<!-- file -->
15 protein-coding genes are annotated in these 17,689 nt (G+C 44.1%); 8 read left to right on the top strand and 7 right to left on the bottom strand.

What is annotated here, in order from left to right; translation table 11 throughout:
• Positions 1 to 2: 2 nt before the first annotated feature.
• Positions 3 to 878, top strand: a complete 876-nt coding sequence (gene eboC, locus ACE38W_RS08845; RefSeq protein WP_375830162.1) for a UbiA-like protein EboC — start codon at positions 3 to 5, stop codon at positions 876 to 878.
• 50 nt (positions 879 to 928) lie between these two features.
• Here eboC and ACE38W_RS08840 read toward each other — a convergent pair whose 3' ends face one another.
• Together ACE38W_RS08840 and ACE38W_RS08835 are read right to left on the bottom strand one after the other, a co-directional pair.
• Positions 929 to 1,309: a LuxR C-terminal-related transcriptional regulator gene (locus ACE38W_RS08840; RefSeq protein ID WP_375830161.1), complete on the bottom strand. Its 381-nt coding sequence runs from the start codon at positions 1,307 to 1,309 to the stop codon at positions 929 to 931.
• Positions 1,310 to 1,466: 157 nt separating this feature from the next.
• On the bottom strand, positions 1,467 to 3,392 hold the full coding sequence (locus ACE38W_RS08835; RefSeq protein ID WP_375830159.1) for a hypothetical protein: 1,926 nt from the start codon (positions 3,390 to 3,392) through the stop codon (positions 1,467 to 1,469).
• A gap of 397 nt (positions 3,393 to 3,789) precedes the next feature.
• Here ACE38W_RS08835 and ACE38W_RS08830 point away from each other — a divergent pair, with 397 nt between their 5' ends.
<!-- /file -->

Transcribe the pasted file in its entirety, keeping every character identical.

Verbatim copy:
15 protein-coding genes are annotated in these 17,689 nt (G+C 44.1%); 8 read left to right on the top strand and 7 right to left on the bottom strand.

What is annotated here, in order from left to right; translation table 11 throughout:
• Positions 1 to 2: 2 nt before the first annotated feature.
• Positions 3 to 878, top strand: a complete 876-nt coding sequence (gene eboC, locus ACE38W_RS08845; RefSeq protein WP_375830162.1) for a UbiA-like protein EboC — start codon at positions 3 to 5, stop codon at positions 876 to 878.
• 50 nt (positions 879 to 928) lie between these two features.
• Here eboC and ACE38W_RS08840 read toward each other — a convergent pair whose 3' ends face one another.
• Together ACE38W_RS08840 and ACE38W_RS08835 are read right to left on the bottom strand one after the other, a co-directional pair.
• Positions 929 to 1,309: a LuxR C-terminal-related transcriptional regulator gene (locus ACE38W_RS08840; RefSeq protein ID WP_375830161.1), complete on the bottom strand. Its 381-nt coding sequence runs from the start codon at positions 1,307 to 1,309 to the stop codon at positions 929 to 931.
• Positions 1,310 to 1,466: 157 nt separating this feature from the next.
• On the bottom strand, positions 1,467 to 3,392 hold the full coding sequence (locus ACE38W_RS08835; RefSeq protein ID WP_375830159.1) for a hypothetical protein: 1,926 nt from the start codon (positions 3,390 to 3,392) through the stop codon (positions 1,467 to 1,469).
• A gap of 397 nt (positions 3,393 to 3,789) precedes the next feature.
• Here ACE38W_RS08835 and ACE38W_RS08830 point away from each other — a divergent pair, with 397 nt between their 5' ends.